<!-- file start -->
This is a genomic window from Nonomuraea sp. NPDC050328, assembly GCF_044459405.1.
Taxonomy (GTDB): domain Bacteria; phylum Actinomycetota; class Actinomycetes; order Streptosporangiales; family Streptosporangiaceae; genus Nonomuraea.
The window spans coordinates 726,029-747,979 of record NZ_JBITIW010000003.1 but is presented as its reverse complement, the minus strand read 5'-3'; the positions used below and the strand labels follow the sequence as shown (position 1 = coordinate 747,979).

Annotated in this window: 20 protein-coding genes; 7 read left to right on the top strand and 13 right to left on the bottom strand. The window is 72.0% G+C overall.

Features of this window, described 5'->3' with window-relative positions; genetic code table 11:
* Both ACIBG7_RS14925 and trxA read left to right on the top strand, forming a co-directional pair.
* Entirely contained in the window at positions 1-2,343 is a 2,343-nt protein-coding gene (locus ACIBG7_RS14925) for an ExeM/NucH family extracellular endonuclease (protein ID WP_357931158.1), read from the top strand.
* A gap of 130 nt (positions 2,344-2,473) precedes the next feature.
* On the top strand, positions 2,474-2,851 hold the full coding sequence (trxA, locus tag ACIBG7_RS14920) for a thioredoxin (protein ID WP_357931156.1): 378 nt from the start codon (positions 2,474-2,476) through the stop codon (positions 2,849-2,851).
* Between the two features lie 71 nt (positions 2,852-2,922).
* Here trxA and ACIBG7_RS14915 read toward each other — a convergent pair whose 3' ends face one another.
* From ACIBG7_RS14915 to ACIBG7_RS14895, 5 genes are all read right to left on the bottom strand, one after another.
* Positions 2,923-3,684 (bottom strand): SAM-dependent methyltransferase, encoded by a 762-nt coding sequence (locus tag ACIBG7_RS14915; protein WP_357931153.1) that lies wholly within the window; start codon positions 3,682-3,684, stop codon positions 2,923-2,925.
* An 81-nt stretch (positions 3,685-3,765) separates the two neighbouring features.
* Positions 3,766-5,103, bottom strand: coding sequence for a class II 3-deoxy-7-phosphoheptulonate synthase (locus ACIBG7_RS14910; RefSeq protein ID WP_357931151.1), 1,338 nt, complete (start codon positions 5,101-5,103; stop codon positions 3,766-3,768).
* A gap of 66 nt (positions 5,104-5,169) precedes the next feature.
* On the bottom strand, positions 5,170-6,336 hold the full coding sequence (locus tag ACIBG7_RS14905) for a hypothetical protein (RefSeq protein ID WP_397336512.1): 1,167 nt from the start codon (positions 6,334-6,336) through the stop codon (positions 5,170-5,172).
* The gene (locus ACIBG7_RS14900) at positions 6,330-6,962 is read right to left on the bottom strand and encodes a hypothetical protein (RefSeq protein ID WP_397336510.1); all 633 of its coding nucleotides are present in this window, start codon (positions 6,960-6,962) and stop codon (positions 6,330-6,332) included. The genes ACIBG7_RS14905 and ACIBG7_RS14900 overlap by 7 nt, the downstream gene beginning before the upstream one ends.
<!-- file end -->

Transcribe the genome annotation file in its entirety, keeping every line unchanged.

This is a genomic window from Nonomuraea sp. NPDC050328, assembly GCF_044459405.1.
Taxonomy (GTDB): domain Bacteria; phylum Actinomycetota; class Actinomycetes; order Streptosporangiales; family Streptosporangiaceae; genus Nonomuraea.
The window spans coordinates 726,029-747,979 of record NZ_JBITIW010000003.1 but is presented as its reverse complement, the minus strand read 5'-3'; the positions used below and the strand labels follow the sequence as shown (position 1 = coordinate 747,979).

Annotated in this window: 20 protein-coding genes; 7 read left to right on the top strand and 13 right to left on the bottom strand. The window is 72.0% G+C overall.

Features of this window, described 5'->3' with window-relative positions; genetic code table 11:
* Both ACIBG7_RS14925 and trxA read left to right on the top strand, forming a co-directional pair.
* Entirely contained in the window at positions 1-2,343 is a 2,343-nt protein-coding gene (locus ACIBG7_RS14925) for an ExeM/NucH family extracellular endonuclease (protein ID WP_357931158.1), read from the top strand.
* A gap of 130 nt (positions 2,344-2,473) precedes the next feature.
* On the top strand, positions 2,474-2,851 hold the full coding sequence (trxA, locus tag ACIBG7_RS14920) for a thioredoxin (protein ID WP_357931156.1): 378 nt from the start codon (positions 2,474-2,476) through the stop codon (positions 2,849-2,851).
* Between the two features lie 71 nt (positions 2,852-2,922).
* Here trxA and ACIBG7_RS14915 read toward each other — a convergent pair whose 3' ends face one another.
* From ACIBG7_RS14915 to ACIBG7_RS14895, 5 genes are all read right to left on the bottom strand, one after another.
* Positions 2,923-3,684 (bottom strand): SAM-dependent methyltransferase, encoded by a 762-nt coding sequence (locus tag ACIBG7_RS14915; protein WP_357931153.1) that lies wholly within the window; start codon positions 3,682-3,684, stop codon positions 2,923-2,925.
* An 81-nt stretch (positions 3,685-3,765) separates the two neighbouring features.
* Positions 3,766-5,103, bottom strand: coding sequence for a class II 3-deoxy-7-phosphoheptulonate synthase (locus ACIBG7_RS14910; RefSeq protein ID WP_357931151.1), 1,338 nt, complete (start codon positions 5,101-5,103; stop codon positions 3,766-3,768).
* A gap of 66 nt (positions 5,104-5,169) precedes the next feature.
* On the bottom strand, positions 5,170-6,336 hold the full coding sequence (locus tag ACIBG7_RS14905) for a hypothetical protein (RefSeq protein ID WP_397336512.1): 1,167 nt from the start codon (positions 6,334-6,336) through the stop codon (positions 5,170-5,172).
* The gene (locus ACIBG7_RS14900) at positions 6,330-6,962 is read right to left on the bottom strand and encodes a hypothetical protein (RefSeq protein ID WP_397336510.1); all 633 of its coding nucleotides are present in this window, start codon (positions 6,960-6,962) and stop codon (positions 6,330-6,332) included. The genes ACIBG7_RS14905 and ACIBG7_RS14900 overlap by 7 nt, the downstream gene beginning before the upstream one ends.